As designers at Fuzzy Math who are always on the lookout for ways to solve difficult problems, we tend to gravitate toward people who have done this in very creative ways. We seek inspiring solutions to problems across industries ranging from architecture to healthcare and technology. This year, Fuzzy Math developed an overwhelmingly saturated interest in wearable devices. If a wearable is a worthwhile solution to a complicated problem, then we want to research it and design an even more effective version — or a new device altogether! We’ve devised a summer project plan that will cover 12 devices across three categories. Each Fuzzy Math employee will wear one device and track his or her behavior both qualitatively and quantitatively starting June 1 and ending August 31. Over that time you will be privy to three blog posts from each employee describing the experience and design perspective that individual had with his or her selected device.
With a projected shipment of 148 million units shipped annually by 2019, wearables are rapidly emerging from the shadows as a very real addition to our technology-filled lives. Through humble beginnings as calculator watches and walkmans, society has sought to fill the void between tech and ourselves.
Flipping through the internet, we were surprised to see how most posts about wearables were simply aesthetic product reviews. Readers, it seemed, were more intrigued about whether they should buy now or wait until the next iteration rather than stop to think, “Why?” and, “Where does it fit into my life?”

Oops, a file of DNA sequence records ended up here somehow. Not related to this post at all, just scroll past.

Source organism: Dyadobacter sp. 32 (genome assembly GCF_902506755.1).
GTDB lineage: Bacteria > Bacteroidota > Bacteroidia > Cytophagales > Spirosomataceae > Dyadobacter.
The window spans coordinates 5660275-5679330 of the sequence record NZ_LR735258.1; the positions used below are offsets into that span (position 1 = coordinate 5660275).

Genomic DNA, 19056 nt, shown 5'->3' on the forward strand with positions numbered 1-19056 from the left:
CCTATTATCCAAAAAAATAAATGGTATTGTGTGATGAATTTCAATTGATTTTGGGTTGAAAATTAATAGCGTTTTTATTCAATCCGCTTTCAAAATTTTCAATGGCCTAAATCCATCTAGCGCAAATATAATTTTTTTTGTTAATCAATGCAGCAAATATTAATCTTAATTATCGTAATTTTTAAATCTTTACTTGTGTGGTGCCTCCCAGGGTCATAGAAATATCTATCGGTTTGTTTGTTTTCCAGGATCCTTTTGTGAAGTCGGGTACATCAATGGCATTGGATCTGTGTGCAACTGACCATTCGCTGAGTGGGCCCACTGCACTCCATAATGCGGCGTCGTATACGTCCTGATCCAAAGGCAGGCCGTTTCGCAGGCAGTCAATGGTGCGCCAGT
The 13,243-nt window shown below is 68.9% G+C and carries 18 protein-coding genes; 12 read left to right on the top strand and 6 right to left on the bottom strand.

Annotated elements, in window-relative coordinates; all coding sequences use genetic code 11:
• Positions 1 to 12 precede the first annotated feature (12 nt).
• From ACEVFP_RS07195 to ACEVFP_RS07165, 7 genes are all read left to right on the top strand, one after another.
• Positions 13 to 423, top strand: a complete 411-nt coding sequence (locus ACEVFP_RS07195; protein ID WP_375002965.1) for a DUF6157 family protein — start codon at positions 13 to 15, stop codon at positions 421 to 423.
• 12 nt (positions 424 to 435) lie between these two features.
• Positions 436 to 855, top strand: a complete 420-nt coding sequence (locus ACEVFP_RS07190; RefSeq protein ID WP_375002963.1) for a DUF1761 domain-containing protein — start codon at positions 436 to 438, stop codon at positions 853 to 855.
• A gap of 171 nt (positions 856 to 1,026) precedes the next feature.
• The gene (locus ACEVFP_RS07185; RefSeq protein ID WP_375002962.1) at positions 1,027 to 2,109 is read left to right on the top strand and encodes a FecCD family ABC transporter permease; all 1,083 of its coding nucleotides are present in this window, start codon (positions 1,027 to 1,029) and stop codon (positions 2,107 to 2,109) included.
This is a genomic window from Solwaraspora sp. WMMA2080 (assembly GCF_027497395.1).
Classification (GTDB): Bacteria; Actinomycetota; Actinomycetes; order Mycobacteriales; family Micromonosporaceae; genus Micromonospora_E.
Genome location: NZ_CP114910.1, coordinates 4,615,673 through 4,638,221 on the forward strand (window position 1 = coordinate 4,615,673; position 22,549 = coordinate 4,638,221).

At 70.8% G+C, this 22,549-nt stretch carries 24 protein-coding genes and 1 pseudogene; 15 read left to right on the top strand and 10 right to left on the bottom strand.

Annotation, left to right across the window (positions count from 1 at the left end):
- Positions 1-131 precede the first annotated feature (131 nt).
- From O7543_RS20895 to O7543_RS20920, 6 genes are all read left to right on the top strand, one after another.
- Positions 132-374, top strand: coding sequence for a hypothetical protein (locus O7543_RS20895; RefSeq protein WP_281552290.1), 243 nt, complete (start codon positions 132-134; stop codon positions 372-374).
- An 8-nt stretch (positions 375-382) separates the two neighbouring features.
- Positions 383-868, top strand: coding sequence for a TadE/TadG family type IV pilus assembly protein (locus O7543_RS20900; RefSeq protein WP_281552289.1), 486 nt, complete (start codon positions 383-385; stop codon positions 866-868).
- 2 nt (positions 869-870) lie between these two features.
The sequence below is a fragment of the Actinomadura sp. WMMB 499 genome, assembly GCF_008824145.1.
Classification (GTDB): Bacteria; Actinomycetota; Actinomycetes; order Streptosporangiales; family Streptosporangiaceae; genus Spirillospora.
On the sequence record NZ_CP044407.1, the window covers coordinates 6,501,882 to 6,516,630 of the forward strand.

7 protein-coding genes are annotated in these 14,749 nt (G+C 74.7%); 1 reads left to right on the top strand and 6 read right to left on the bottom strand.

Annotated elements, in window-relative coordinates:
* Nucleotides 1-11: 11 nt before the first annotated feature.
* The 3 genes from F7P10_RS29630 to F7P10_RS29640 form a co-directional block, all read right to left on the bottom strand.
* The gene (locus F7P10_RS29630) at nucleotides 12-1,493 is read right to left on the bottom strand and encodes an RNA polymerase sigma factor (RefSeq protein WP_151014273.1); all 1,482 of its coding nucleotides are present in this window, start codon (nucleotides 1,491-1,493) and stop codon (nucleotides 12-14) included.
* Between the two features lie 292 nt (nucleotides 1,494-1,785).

As a growing firm with 62 years of collective knowledge in User Experience (UX) design, our mission is to delve into and gain a better understanding of this rapidly expanding section of technology. Of course, we plan on sharing our insight, and we hope you follow along throughout our process by bookmarking the Fuzzy Math blog, and following our Twitter where all of our findings will be posted with the hashtag #fmwearables over the next three months. More on that below.
Each member of the Fuzzy Math team has selected a wearable device that falls into one of three categories: awareness, activity, and sleep. We anticipate that having groups will help us establish a base goal for which we can balance our design principles. Below you will find the details of the devices we have selected, and to which group they belong.
At Fuzzy Math, we like to think of awareness as being highly conscious of a situation or event. While the devices that fall into this category do more than just promote awareness, this group will be critiquing their devices solely according to the goal of awareness.
Spire (x2): “This is Spire. By measuring your breathing patterns throughout the day, it can notify you when you’re tense, guide you to greater calm, and help you discover what makes you focused,” Each week, Spire eliminates more than one million moments of tension. Our customers report that Spire reduces fatigue and headaches, increases calm and productivity and enables a healthier and more mindful day” (http://www.spire.io/, 2015).
Fitbit Charge HR: “Get better tracking with every beat. Take control of your goals by using Charge HR to record your workouts and track all-day activity like heart rate, steps, distance, calories burned, stairs climbed and active minutes. With an impressive battery life up to five days and instant access to every stat, you don’t have to look far for motivation to keep moving” (http://www.fitbit.com/chargehr, 2015).